Every week, your challenge is to create an eye-opening dish within our capricious themes and parameters. Blog your submission on Open Salon by Monday 10 a.m. EST — with photos and your story behind the dish — and we’ll republish the winners on Salon on Tuesday. (It takes only 30 seconds to start a blog.) Please note that by participating, you’re giving Salon permission to re-post your entry if it’s chosen as a winner, and acknowledging that all words and images in your post are your own, unless explicitly stated. And yes, mashed potato sculpture counts as a dish. Emphatically.
This week, we asked for your best uses for citrus.
THIS WEEK’S WINNER:
Moroccan preserved lemons by Lise Charlebois-Ludot: The traditional way of hanging on to lemons in North Africa is to salt and pickle them — lemons have enough juice and acid on their own to make this a simple process. But even with refrigerators at our disposal, you should get acquainted with this ancient technique — the time spent curing makes them incredibly complex in flavor, not just a splash of tartness, but of deep savoriness too. It’s magic on fish, chicken or even pasta.
THIS WEEK’S ALTERNATE WINNERS:
Orange and olive salad, by Lollysue11: It might sound unusual, but the combination of sweet, tart oranges with earthy, salty olives is a classic in Sicilian and other Mediterranean cuisines. This salad is a juicy counterpoint to any rich or meaty meal.
Vietnamese “shaking” beef with lime-garlic dipping sauce by Linda Shiue: One of the classics of Vietnamese cuisine, this dish combines tender, flavorful seared beef in a caramelized garlic sauce and a spiky-sharp lime-garlic dip to brighten it up.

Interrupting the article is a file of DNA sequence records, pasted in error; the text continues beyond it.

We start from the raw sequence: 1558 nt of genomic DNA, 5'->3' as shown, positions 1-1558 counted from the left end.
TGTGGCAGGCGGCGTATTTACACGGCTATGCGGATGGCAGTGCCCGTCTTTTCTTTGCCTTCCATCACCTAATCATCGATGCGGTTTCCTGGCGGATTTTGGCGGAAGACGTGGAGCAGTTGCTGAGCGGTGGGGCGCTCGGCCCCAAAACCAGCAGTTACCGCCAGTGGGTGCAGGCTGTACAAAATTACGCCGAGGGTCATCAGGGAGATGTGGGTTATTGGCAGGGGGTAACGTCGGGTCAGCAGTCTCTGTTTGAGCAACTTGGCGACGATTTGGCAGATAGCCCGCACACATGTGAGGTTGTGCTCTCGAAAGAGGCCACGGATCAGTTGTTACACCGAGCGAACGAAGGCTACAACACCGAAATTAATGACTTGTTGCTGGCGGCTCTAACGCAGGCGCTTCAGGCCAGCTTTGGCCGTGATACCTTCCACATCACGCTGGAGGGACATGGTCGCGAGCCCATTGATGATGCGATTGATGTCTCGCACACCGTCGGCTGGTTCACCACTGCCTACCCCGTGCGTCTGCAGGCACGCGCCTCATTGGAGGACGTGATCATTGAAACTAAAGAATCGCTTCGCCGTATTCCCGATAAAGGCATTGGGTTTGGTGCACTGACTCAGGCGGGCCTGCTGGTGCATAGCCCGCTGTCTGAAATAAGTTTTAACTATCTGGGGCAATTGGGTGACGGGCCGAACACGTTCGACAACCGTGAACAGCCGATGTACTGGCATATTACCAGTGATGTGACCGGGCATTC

Jasmine tea and Meyer lemon bars by Grace Hwang Lynch: Most of the Meyer lemons (a mild, fragrant cross of lemons and mandarin oranges, and favorite of pastry chefs) we have actually come from a recently found strain called the “Improved Meyer lemon.” While she’s sad about the runtiness of her non-improved Meyer lemon tree, Grace took the name as inspiration, and created these lemon bars made with floral jasmine tea in the crust.
PLUS, ALSO, TOO: THE HONORABLE MENTIONS
Orange glazed chicken and tempeh, by Vivian Henoch and Beans and Greens, respectively: One of the world’s favorite things to do with oranges, apparently, is to reduce their juice to a sweet, tart, savory glaze for savory foods. Here are two versions, one with bird, the other vegetarian.
Chocolate bark with lemon peel by Beth McKeon: Less a strict recipe than a helpful method, Beth shows how to make a do-it-yourself candy bar by melting, tempering and spreading chocolate with your choice of toppings.
A bunch of ways to use kumquats, by Theresa Rice: Kumquats are a source of pride in the South, which Theresa describes as “an inside-out orange,” because the thin skins are soft and sweet, with tart juice on the inside. Here, she highlights ways to turn them into salsa, glaze for meats, and marmalade with angel biscuits.
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AND NOW FOR THIS WEEK’S CHALLENGE:
Going over the many fantastic citrus recipes this week, we realized pretty quickly that the wave of fresh-fruited inspiration hasn’t yet crested. (There really must be something happy-making about its bright flavors this particularly rough winter.) So let’s keep it going, but this time, let’s keep it in the glass. Share with us your best drinks and cocktails that feature citrus, that really revel in its juicy, fragrant goodness.
Be sure to tag your posts: SKC Citrus drinks (Please note that by participating, you’re giving Salon permission to re-post your entry if it’s chosen as a winner, and acknowledging that all words and images in your post are your own, unless explicitly stated. Adaptations of existing recipes are fine, but please let us know where the original comes from. And if you’d like to participate but not have your post considered for republication on Salon, please note it in the post itself. Thanks!)
Scoring and winning
Scores will be very scientific, given for appealing photos, interesting stories behind your submissions, creativity, and execution.